October 12-13, 2010 – Des Moines, Iowa USA
- Dr. Robert Thompson, Sr. Fellow, Chicago Council on Global Affairs, and Professor Emeritus, Univ. of Illinois
- Argentina – Roberto Peiretti
- Brazil – Camila Illich Rodrigues
- Canada – Grant Dyck
- France – Evelyne Desrentes
- Honduras – Isidro Matamoros
- India – Rajesh Kumar
- India – V. Ravichandran
- Italy – Giorgio Fidenato
- Kenya – Alice Kalya
- Mexico – Olga Alcaraz
- Pakistan – Tariq Zaman Khan
- Portugal – Gabriela Cruz (2010 Kleckner Trade & Technology Advancement Award)
- Spain – Jose Luis Romeo
- US, Iowa – Pam Johnson
- US, Iowa – Dean Kleckner, Chairman TATT
- US, South Dakota – Mike Jandreau (1943-2015), Chairman Lower Brule Sioux Tribe
- Zambia – Sarah Munalula
Despite their differences in culture, crops raised and language, 16 farmers representing five continents agreed they must work together to break the barriers that stop their access to technology. The farmers discussed their ideas during a two-day Global Farmer Roundtable held in Des Moines, Iowa, USA.
“Each of the farmers at the Roundtable was invited here because they were nominated by someone who said ‘this is an important person in our village, community, organization or country,” said Mary Boote, executive director of Truth about Trade and Technology (TATT). TATT, an NGO that promotes free trade and agricultural biotechnology through farmer-led educational initiatives, organized the Roundtable held Oct. 12-13.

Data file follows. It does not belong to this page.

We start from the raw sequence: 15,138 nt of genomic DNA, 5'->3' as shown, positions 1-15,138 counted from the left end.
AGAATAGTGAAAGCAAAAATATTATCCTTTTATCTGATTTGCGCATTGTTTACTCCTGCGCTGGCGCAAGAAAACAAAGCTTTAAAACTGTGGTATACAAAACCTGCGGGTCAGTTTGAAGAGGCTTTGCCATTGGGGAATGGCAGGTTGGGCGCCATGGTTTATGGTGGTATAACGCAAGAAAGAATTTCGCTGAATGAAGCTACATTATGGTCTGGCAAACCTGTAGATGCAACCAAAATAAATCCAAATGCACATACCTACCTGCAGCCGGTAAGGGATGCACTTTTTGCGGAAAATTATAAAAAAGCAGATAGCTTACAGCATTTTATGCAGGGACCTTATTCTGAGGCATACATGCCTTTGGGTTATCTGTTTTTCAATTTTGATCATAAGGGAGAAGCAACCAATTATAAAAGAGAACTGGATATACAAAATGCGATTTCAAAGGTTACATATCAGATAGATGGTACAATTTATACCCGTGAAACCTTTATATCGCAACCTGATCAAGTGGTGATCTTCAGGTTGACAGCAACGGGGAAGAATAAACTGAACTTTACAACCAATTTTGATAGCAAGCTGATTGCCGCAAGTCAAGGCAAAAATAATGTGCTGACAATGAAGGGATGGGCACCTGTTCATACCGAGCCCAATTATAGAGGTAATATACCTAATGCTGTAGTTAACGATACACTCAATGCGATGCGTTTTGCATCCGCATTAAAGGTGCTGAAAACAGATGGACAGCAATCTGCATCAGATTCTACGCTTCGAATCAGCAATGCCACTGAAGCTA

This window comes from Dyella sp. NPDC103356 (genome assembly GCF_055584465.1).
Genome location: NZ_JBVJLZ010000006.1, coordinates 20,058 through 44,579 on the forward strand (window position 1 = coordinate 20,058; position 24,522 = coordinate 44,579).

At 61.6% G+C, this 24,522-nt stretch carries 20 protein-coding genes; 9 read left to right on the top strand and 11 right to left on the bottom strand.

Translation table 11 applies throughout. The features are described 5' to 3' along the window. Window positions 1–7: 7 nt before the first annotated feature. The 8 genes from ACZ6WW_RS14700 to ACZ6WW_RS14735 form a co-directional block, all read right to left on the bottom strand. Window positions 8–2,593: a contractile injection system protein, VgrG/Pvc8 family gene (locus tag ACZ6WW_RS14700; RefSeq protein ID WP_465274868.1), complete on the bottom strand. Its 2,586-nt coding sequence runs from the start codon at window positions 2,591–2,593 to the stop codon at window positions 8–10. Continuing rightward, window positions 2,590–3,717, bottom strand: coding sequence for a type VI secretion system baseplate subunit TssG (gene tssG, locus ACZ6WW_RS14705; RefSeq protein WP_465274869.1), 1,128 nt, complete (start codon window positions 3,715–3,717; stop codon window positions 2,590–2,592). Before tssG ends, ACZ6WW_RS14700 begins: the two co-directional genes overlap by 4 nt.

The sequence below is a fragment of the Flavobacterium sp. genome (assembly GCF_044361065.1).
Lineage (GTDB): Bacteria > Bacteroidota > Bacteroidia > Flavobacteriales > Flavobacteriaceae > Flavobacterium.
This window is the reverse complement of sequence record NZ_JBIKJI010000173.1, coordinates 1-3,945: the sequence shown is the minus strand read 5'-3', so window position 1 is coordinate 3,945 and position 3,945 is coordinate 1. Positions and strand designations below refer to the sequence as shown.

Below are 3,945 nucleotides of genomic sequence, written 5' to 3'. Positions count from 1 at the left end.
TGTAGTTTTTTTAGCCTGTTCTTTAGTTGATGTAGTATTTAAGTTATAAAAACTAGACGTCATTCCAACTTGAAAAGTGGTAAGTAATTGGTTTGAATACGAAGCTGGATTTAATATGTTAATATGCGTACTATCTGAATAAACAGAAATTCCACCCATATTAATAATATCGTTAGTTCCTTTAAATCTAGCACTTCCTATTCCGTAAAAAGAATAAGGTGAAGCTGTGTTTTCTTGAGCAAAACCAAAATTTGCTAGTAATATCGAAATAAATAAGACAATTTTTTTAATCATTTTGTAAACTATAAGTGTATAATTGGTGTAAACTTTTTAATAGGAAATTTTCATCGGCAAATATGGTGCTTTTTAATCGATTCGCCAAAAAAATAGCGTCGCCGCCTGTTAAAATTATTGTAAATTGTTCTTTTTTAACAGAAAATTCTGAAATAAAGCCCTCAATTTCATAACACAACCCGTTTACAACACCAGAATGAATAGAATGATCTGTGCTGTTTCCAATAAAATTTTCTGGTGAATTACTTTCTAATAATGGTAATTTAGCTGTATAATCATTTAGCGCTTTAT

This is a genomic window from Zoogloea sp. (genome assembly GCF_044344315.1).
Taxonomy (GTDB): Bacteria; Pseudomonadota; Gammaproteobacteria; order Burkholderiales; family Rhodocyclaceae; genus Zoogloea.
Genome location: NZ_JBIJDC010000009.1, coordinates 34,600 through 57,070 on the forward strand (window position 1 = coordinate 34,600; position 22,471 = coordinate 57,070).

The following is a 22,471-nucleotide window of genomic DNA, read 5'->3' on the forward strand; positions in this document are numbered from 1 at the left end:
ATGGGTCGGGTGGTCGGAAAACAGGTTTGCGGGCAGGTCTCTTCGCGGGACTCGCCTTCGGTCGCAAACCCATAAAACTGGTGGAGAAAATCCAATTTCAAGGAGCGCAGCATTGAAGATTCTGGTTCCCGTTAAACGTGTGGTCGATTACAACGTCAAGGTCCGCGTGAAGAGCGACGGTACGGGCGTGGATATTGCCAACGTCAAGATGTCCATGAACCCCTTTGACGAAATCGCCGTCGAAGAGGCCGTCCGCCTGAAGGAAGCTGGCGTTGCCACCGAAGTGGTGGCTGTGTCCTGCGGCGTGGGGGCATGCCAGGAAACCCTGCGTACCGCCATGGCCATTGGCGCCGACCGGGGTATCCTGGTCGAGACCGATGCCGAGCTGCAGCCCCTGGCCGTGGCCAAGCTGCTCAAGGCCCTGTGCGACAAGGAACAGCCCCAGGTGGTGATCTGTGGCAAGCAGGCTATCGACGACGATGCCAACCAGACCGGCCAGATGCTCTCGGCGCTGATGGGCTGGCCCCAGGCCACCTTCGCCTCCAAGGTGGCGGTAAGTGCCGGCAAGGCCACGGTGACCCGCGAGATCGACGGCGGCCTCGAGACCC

The participating farmers at the roundtable agreed to work together in regional alliances of support, and to share their experiences globally as a way to inspire farmers and educate politicians. “Through our commonalities of challenges, we will find commonalities of success,” was something agreed to amongst the participants.
Boote pointed out that the participating farmers are joining a network of 78 farmers from 53 countries who have taken part in a Roundtable discussion during the past five years.
A member of the 2010 Roundtable, Gabriela Cruz of Elvas, Portugal, was the 2010 recipient of the Kleckner Trade and Technology Advancement Award for her efforts to tell others how tools that farmers need are often held back from them by unfair government policies. “I hope this award motivates other farmers to keep fighting for their ideas and solutions,” Cruz said. Cruz was presented the award at a luncheon on October 13 with a keynote address given by Robert Paarlberg of Wellesley College, the noted author of Starved for Science and Food Politics.
TATT also partnered in the first stop of the Biodiversity World Tour held October 12 on the campus of Iowa State University in Ames, Iowa. It included three TATT Global Farmer to Farmer Roundtable participants (Camila Illich, Brazil; Rajesh Kumar, India; Pam Johnson, US) and two experts on biodiversity and agriculture in addition to the facilitator and noted broadcaster, Orion Samuelson. Special guest US Secretary of Agriculture Tom Vilsack made opening remarks and joined the panel for the entire event.
Additionally, three farmers were asked to participate on panel discussions for the Borlaug symposium at the World Food Prize: Rajesh Kumar, India – Oct. 13 -“Promoting smallholders as entrepreneurs and innovators” (transcript); Sarah Munalula, Zambia – Oct. 14 – “Overcoming major constraints facing smallholders”(transcript); Gabriela Cruz, Portugal– Oct. 14 – “Partnering with smallholders on strategies for food security (transcript).
Photos from the Global Farmer Roundtable can be found at:
Read commentaries written by some of the farmers who have participated in the Roundtable: